Make your feedback have the impact it deserves by the manner and approach you use to deliver feedback. Your feedback can make a difference to people if you can avoid a defensive response.
Time Required: Depends on the situation.
- Effective employee feedback is specific, not general. For example, say, "The report that you turned in yesterday was well-written, understandable, and made your points about the budget very effectively." Don't say, "good report."
- Useful feedback always focuses on a specific behavior, not on a person or their intentions. (When you held competing conversations during the meeting, when Mary had the floor, you distracted the people in attendance.)
- The best feedback is sincerely and honestly provided to help. Trust me, people will know if they are receiving it for any other reason.
- Successful feedback describes actions or behavior that the individual can do something about.
- Whenever possible, feedback that is requested is more powerful. Ask permission to provide feedback. Say, "I'd like to give you some feedback about the presentation, is that okay with you?"
- When you share information and specific observations, you are providing feedback that an employee might use. It does not include advice unless you have permission or advice was requested. Ask the employee what he or she might do differently as a result of hearing the feedback. You are more likely to help the employee change his approach than if you tell the employee what to do or how to change.
- Whether the feedback is positive or constructive, provide the information as closely tied to the event as possible. Effective feedback is well timed so that the employee can easily connect the feedback with his actions.
- Effective feedback involves what or how something was done, not why. Asking why is asking people about their motivation and that provokes defensiveness. Ask, "What happened?, How did that happen? How can you prevent that outcome in the future? How can I have done a better job of helping you? What do you need from me in the future?"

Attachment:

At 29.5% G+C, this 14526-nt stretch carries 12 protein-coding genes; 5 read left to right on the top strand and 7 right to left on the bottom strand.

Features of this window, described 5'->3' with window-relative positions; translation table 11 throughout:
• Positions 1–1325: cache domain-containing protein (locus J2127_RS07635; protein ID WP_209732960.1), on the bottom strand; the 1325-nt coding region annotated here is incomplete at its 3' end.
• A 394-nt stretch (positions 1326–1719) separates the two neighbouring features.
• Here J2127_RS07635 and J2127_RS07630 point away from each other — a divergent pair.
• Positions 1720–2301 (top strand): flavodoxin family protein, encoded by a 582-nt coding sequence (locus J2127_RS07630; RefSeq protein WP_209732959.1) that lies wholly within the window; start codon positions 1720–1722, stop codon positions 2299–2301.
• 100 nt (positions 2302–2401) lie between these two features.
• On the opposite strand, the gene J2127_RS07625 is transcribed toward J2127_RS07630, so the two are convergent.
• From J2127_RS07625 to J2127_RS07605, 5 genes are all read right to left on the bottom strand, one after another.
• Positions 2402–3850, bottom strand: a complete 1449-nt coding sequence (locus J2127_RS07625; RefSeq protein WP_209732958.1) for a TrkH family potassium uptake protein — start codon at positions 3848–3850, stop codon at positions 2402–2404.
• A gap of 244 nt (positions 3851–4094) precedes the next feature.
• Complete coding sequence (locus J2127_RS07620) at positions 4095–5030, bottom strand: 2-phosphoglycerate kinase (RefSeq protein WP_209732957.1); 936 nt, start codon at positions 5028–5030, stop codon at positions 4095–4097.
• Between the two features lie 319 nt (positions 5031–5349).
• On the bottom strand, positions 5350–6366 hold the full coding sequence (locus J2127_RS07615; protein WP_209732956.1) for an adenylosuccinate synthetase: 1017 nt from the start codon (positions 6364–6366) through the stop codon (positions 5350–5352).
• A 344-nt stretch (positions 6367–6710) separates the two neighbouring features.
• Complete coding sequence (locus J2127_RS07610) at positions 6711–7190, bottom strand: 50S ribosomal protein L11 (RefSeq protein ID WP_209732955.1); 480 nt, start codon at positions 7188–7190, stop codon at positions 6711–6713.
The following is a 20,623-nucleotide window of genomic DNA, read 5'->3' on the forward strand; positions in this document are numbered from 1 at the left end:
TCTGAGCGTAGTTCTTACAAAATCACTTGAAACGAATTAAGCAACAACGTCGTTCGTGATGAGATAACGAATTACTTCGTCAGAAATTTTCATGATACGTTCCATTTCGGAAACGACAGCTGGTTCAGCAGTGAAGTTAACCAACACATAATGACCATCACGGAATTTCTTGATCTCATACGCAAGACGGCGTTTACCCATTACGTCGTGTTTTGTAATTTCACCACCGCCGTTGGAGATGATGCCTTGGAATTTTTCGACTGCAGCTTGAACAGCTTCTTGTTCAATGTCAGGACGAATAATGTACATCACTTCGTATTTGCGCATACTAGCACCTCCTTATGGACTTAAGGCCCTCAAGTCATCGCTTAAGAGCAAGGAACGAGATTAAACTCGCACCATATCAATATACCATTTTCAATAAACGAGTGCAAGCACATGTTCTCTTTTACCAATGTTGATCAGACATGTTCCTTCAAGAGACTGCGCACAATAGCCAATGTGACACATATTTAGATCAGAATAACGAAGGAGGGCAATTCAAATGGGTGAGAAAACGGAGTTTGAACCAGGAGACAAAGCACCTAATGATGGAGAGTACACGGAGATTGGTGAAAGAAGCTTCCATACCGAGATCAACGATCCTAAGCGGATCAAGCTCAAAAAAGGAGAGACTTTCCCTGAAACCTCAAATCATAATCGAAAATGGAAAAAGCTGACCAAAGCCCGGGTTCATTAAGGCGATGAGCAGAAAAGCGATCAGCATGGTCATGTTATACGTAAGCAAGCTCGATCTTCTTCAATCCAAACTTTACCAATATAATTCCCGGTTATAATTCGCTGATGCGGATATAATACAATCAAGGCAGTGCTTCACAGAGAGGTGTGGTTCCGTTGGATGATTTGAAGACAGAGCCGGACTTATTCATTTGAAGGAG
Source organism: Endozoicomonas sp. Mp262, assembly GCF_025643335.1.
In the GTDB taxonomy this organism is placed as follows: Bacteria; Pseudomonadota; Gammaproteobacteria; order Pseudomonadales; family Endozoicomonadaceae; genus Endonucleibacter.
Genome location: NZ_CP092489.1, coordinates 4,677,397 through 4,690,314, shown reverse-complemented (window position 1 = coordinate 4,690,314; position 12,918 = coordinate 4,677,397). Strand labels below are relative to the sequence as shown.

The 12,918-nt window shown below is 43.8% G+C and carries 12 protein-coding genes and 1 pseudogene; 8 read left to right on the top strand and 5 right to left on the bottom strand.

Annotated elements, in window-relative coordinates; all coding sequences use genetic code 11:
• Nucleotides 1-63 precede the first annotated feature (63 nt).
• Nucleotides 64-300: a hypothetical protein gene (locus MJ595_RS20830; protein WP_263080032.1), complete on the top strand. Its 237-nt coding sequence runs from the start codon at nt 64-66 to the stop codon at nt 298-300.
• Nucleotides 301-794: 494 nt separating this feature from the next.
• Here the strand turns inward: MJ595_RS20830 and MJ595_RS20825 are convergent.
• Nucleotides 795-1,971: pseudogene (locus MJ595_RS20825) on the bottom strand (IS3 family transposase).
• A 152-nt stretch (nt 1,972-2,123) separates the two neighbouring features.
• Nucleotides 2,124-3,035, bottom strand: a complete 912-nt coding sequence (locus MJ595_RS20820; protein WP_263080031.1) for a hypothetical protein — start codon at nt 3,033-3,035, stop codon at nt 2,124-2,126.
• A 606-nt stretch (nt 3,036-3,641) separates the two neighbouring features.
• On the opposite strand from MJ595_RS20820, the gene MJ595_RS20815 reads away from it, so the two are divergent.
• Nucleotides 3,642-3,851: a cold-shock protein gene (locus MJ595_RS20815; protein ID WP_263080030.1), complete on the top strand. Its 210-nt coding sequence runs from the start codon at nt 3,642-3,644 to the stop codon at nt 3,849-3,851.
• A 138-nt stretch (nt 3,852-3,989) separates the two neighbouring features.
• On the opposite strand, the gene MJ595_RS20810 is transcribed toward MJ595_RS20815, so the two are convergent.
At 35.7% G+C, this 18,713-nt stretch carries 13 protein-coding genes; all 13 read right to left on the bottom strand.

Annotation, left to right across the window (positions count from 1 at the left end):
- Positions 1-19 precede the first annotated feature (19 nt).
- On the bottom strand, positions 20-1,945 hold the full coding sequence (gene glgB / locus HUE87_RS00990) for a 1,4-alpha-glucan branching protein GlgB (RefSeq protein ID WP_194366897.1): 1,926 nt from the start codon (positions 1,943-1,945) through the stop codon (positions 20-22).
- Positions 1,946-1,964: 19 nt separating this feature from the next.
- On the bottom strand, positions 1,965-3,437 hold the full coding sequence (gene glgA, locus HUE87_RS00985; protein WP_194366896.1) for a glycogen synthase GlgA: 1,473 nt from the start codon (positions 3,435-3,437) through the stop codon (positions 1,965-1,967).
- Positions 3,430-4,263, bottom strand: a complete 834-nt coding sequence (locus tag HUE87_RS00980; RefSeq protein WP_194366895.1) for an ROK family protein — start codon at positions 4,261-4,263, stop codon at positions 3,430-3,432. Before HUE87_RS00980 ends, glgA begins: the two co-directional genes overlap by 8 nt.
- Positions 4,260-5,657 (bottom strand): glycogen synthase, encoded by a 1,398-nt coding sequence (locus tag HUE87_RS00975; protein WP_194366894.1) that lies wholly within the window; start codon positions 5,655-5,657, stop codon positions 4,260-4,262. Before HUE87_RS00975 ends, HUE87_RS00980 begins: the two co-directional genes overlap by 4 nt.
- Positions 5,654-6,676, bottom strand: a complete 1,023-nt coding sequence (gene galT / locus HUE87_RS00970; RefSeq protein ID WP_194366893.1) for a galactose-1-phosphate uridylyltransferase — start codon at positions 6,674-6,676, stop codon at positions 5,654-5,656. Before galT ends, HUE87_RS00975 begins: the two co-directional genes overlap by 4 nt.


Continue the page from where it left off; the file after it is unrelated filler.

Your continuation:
- Check to make sure the other person understood what you communicated by using a feedback loop, such as asking a question or observing changed behavior.
- Successful feedback is as consistent as possible. If the actions are great today, they're great tomorrow. If the policy violation merits discipline, it should always merit discipline.
- Feedback is communication to a person or a team of people regarding the affect their behavior is having on another person, the organization, the customer, or the team.
- Positive feedback involves telling someone about good performance. Make this feedback timely, specific, and frequent.
- Constructive feedback alerts an individual to an area in which his performance could improve. Constructive feedback is not criticism; it is descriptive and should always be directed to the action, not the person.
- The main purpose of constructive feedback is to help people understand where they stand in relation to expected and/or productive job behavior.
- Recognition for effective performance is a powerful motivator. Most people want to obtain more recognition, so recognition fosters more of the appreciated actions.